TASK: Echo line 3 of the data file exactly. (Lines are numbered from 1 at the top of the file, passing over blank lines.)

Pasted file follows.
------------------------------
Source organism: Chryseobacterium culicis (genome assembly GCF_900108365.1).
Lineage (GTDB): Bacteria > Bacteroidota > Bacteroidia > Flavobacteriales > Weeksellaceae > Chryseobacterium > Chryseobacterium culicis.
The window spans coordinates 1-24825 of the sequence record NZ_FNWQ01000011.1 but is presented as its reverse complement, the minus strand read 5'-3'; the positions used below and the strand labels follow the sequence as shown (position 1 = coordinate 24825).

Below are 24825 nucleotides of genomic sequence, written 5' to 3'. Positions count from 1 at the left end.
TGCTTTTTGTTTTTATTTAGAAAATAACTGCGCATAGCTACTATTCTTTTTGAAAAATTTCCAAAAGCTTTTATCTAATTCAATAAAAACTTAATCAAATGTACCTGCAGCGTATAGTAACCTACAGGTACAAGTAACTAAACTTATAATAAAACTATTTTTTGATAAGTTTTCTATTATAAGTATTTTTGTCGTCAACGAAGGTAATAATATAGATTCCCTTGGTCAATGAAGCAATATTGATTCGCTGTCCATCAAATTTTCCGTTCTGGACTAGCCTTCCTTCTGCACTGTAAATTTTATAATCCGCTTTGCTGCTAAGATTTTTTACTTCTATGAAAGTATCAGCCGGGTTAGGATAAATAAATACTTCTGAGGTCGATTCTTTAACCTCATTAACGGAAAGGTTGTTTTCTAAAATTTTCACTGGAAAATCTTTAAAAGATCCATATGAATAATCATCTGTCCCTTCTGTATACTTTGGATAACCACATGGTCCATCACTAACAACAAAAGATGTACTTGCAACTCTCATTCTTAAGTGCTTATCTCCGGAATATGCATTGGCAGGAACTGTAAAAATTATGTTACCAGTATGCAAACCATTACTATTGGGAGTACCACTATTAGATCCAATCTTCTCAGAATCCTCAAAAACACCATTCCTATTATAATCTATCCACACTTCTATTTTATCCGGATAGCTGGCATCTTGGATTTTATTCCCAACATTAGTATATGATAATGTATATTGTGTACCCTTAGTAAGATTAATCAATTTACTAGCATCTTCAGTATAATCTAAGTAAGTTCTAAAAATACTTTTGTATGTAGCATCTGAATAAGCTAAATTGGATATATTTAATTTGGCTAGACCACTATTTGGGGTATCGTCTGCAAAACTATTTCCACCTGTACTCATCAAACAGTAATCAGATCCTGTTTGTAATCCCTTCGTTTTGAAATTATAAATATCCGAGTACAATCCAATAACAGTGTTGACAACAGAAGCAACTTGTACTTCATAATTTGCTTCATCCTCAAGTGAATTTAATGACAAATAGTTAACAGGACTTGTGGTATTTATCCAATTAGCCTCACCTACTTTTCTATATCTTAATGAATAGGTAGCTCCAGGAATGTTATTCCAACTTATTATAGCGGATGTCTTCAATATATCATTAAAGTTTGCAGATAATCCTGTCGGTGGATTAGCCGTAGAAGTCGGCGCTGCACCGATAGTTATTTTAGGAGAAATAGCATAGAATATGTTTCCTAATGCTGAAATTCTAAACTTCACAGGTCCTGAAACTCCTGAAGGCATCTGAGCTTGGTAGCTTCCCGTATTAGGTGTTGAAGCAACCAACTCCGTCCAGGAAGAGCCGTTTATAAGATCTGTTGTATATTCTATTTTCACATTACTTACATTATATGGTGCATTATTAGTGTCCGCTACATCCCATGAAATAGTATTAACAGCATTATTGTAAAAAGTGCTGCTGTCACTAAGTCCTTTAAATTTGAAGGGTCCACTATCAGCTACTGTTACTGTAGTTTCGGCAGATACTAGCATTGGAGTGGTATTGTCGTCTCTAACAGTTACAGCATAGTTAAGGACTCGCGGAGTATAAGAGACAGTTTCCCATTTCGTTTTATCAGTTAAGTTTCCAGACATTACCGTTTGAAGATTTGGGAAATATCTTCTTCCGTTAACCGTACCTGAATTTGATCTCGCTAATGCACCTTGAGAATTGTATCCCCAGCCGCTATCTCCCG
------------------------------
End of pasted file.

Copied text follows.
The window spans coordinates 1-24825 of the sequence record NZ_FNWQ01000011.1 but is presented as its reverse complement, the minus strand read 5'-3'; the positions used below and the strand labels follow the sequence as shown (position 1 = coordinate 24825).